Pacific Garments: 42 years of legacy in niche
Embracing passion for their products, Pacific Garments manufactures woven women’s dresses, tops, blouses, shirts, casual pants and stoles which are a perfect blend of innovation, fashion and style. “The fashion in Japan is extremely different from anywhere in the world. Men, on one hand, are more inclined towards business suitings whereas, women’s fashion statement consists of at least five layers of clothing, starting from lingerie, camisole to shirt, blazer complemented with a stole,” said Rakesh Gupta, the young face of the company steering the business.
Defined by small quantity, exclusive and expensive, niche demands a dedicated team and an organized set-up from design to manufacturing. With a wide range of sewing machines, Pacific Garments takes up orders as low as 30 pieces that can go up to 30005000 pieces. As in a mass apparel manufacturing facility, the company follows assembly line system to manufacture higher order quantities. In case of small order quantities, the same assembly line is treated as a number of assembly lines.
“For instance, an assembly line consists of 28 operators. A style to be manufactured has the order quantity of 500-1000 pieces. The same assembly line would be broken in to groups of 3-4 if the order quantity is around 50-100 pieces or even less,” explains Rakesh. However, he avers that not only the mass manufacturers but also the niche manufacturers like him are facing the wave of strong competition. “Prices are falling, profit margins are decreasing. There are some manufacturers in the market that give the products at throwaway prices,” shares Rakesh, further adding to his woes, “These manufacturers are posing a big threat to the organized business because they intend to do one-time business and then move out of the business, leaving others to suffer with the increased competition.”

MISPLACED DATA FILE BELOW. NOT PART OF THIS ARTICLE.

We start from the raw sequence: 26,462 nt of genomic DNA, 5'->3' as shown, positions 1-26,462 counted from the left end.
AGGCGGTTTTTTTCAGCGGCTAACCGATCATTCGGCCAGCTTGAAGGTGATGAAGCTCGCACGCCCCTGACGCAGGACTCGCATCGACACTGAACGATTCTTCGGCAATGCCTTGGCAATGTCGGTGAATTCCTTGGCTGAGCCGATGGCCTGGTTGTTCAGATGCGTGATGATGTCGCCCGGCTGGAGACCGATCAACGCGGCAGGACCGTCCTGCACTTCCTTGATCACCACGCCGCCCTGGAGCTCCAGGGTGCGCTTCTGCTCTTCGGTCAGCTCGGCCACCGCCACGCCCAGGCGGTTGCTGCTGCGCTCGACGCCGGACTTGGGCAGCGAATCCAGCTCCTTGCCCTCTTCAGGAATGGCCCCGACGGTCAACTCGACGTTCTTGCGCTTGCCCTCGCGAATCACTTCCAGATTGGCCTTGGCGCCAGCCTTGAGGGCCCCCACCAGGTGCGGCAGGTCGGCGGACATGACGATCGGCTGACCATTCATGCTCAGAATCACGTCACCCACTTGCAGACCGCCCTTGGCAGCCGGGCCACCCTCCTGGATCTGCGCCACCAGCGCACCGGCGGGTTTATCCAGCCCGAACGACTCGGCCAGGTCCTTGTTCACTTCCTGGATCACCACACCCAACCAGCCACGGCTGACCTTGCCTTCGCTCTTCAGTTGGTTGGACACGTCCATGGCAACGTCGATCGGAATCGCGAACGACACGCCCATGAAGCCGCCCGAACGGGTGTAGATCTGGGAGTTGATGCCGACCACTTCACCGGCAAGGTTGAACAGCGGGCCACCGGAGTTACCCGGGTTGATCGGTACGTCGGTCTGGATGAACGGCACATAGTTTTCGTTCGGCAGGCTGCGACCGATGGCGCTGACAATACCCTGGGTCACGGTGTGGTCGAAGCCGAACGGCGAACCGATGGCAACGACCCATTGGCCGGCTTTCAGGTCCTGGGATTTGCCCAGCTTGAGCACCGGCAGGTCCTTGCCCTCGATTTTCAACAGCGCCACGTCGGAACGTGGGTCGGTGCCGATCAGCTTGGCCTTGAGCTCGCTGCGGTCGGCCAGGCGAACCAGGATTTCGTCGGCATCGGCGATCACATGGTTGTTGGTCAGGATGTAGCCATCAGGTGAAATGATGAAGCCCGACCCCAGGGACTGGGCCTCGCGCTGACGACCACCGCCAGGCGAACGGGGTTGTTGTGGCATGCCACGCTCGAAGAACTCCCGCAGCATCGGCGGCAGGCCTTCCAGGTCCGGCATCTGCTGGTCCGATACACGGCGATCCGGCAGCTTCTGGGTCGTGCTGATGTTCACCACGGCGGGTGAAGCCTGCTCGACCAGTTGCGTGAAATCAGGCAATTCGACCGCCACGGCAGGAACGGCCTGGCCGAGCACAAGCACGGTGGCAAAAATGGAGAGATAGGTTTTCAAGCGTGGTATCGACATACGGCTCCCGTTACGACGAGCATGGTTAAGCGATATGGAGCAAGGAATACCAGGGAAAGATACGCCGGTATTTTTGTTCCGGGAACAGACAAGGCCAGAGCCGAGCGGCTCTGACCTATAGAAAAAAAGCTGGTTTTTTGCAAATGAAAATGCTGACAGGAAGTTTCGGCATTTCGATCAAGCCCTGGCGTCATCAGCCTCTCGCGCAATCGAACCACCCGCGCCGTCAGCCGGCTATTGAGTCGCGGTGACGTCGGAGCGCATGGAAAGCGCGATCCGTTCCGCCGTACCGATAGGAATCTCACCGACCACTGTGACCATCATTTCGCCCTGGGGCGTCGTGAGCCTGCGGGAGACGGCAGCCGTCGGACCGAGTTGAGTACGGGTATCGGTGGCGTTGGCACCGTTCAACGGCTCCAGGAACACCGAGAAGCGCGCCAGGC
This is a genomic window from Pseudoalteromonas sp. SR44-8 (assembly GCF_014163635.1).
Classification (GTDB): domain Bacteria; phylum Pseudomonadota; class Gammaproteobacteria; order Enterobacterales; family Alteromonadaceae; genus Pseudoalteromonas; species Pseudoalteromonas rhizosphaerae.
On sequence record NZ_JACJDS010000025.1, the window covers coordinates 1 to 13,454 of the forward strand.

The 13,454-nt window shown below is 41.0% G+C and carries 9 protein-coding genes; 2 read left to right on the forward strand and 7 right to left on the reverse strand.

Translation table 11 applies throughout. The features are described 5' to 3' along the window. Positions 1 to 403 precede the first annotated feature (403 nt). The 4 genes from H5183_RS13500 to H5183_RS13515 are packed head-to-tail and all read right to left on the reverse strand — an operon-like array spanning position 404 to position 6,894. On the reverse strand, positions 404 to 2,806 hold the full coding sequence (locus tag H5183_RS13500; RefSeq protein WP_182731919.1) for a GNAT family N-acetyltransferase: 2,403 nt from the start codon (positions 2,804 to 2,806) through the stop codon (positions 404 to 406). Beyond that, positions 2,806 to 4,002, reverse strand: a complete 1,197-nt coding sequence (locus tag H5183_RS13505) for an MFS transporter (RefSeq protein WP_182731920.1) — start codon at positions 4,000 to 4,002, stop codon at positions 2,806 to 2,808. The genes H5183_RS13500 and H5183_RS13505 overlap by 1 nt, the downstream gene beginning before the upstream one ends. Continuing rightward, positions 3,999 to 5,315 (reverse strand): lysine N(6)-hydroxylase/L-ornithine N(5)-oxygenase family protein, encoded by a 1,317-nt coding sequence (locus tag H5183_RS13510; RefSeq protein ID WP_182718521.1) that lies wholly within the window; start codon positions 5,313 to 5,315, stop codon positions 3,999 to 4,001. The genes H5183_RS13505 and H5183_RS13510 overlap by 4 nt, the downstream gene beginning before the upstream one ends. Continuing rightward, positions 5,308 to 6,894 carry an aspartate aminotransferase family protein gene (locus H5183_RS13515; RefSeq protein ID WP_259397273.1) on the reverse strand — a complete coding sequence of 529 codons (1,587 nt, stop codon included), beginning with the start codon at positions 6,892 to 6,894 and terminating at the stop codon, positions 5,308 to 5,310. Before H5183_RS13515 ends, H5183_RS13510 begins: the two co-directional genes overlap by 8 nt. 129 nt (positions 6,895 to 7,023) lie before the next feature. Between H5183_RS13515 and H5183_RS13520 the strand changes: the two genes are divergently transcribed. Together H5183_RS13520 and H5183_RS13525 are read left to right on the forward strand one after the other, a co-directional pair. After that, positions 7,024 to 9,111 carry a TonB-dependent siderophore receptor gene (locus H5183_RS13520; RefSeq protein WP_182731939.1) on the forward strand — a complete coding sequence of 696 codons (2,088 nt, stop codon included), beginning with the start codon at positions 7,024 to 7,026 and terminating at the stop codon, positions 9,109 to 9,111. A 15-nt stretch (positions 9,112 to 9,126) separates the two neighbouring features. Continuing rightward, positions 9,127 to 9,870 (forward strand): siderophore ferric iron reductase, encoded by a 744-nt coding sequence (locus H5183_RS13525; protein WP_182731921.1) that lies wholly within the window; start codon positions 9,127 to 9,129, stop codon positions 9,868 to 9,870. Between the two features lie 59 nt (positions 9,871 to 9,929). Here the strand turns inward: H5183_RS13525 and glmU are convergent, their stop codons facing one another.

‘Green’ Pacific Garments is constructed from fly ash bricks rather than banned basic bricks which help the building to remain 30% more cool.
Offering a new product with value addition and new design elements are the secrets that have kept Pacific Garments in business all these years and helped it prosper. “Our products are less automated and more manual. New products and new designs are our secret to survival,” avers Rakesh. Though there is fabric wastage and low efficiency, the new designs and a shift from basic are the sustaining factors for this niche business.
Meanwhile, ample use of workforce does not mean that Pacific is not inclined towards ‘Machine Technology’. Since human efforts are just not enough to handle the system efficiently, Pacific has adopted technological solutions. To avoid delays, unplanned circumstances and monitor production, it is equipped with Texma ERP. This indicates that the need of technology in the company does not go awry. “Use of humans more than the use of technology never means that technology is not a need for us. Rather it’s just we have a culture to promote artisans by providing them stable employment,” says Sandeep Dobriyal, Director, Pacific Garments.